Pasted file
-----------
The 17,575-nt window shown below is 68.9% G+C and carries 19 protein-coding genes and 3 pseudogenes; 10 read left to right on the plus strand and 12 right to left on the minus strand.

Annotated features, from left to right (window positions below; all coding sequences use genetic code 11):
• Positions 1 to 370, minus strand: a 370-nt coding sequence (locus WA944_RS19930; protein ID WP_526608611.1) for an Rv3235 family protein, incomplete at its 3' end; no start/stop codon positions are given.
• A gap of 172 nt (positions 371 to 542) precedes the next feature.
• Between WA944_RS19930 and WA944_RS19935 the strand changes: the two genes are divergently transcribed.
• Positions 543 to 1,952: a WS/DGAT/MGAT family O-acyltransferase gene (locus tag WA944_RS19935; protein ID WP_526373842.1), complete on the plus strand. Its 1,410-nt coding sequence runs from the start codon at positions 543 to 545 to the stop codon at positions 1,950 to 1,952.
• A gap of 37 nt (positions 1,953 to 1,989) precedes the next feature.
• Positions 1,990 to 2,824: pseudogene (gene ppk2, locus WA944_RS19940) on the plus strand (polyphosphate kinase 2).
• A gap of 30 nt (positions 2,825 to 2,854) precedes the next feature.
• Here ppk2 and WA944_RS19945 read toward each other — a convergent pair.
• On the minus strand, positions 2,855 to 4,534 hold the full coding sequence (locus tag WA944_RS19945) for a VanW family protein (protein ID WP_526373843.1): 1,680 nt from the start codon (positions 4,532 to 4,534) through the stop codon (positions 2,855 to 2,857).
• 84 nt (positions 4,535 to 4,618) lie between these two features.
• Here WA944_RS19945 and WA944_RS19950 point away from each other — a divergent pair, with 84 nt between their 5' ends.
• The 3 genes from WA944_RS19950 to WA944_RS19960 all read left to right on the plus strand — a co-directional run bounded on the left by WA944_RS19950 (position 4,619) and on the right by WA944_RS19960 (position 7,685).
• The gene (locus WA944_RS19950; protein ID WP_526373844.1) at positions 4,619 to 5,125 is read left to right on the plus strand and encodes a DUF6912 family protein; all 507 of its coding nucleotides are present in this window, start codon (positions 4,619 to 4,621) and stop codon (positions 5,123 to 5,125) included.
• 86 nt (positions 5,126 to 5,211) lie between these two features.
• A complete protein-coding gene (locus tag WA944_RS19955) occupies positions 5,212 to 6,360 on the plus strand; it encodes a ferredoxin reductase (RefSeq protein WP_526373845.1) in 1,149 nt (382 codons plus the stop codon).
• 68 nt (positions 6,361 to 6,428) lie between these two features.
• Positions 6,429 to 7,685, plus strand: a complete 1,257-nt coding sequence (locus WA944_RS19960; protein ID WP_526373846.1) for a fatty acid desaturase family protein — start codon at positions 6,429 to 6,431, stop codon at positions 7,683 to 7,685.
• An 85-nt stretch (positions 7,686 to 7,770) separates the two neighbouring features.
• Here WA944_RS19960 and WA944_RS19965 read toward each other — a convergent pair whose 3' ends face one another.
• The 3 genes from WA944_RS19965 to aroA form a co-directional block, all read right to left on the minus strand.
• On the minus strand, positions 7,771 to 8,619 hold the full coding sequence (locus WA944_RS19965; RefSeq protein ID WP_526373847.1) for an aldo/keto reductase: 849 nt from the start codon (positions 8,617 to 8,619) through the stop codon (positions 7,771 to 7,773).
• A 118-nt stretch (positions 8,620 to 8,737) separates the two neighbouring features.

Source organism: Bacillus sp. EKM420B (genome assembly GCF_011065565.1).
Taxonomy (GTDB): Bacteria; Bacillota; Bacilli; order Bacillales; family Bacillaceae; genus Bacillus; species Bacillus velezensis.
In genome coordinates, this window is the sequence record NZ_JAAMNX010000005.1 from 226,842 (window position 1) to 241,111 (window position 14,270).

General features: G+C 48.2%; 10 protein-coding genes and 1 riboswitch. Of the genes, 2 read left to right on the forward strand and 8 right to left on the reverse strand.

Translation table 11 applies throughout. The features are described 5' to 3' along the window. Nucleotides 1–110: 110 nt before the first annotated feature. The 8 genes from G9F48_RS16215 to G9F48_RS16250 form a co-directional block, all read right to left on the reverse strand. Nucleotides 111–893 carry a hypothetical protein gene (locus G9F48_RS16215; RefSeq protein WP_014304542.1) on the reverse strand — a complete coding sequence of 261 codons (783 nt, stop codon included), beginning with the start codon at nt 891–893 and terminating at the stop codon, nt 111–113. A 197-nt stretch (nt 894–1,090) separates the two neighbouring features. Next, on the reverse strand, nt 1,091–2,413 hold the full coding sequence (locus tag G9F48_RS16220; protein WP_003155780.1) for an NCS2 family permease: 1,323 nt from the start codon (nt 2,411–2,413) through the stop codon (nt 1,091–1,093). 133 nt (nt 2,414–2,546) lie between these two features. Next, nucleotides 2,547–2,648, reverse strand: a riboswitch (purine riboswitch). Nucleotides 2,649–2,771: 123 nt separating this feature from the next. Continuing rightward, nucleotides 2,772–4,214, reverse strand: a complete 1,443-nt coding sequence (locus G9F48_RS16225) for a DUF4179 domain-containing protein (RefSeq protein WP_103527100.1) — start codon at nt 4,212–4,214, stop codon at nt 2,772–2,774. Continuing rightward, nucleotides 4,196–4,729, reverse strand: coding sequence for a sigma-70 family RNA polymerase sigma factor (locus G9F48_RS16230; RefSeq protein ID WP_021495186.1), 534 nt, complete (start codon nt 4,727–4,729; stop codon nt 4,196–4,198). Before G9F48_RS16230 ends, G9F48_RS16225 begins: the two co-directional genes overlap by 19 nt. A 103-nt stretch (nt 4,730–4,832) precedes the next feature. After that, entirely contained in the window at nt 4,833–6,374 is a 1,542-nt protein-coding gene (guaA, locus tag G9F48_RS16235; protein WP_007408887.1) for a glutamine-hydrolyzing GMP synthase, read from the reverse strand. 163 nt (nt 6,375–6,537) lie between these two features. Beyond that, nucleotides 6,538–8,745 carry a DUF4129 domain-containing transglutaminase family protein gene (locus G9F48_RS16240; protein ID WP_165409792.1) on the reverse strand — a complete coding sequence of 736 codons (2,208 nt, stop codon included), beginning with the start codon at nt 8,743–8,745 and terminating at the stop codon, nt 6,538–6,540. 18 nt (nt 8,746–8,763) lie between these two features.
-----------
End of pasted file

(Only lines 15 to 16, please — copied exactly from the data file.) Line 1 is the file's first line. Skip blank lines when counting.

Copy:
• The gene (locus WA944_RS19950; protein ID WP_526373844.1) at positions 4,619 to 5,125 is read left to right on the plus strand and encodes a DUF6912 family protein; all 507 of its coding nucleotides are present in this window, start codon (positions 4,619 to 4,621) and stop codon (positions 5,123 to 5,125) included.
• 86 nt (positions 5,126 to 5,211) lie between these two features.